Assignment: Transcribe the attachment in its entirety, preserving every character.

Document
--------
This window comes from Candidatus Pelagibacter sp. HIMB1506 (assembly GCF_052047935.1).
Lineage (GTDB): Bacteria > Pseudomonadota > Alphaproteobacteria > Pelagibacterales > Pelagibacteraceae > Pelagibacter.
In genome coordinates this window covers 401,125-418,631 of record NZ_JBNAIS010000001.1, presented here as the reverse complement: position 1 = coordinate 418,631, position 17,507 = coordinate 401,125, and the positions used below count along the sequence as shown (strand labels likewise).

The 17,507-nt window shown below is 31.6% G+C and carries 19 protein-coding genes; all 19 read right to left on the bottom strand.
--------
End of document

This window comes from Candidatus Pelagibacter sp. HIMB1506 (assembly GCF_052047935.1).
Lineage (GTDB): Bacteria > Pseudomonadota > Alphaproteobacteria > Pelagibacterales > Pelagibacteraceae > Pelagibacter.
In genome coordinates this window covers 401,125-418,631 of record NZ_JBNAIS010000001.1, presented here as the reverse complement: position 1 = coordinate 418,631, position 17,507 = coordinate 401,125, and the positions used below count along the sequence as shown (strand labels likewise).

The 17,507-nt window shown below is 31.6% G+C and carries 19 protein-coding genes; all 19 read right to left on the bottom strand.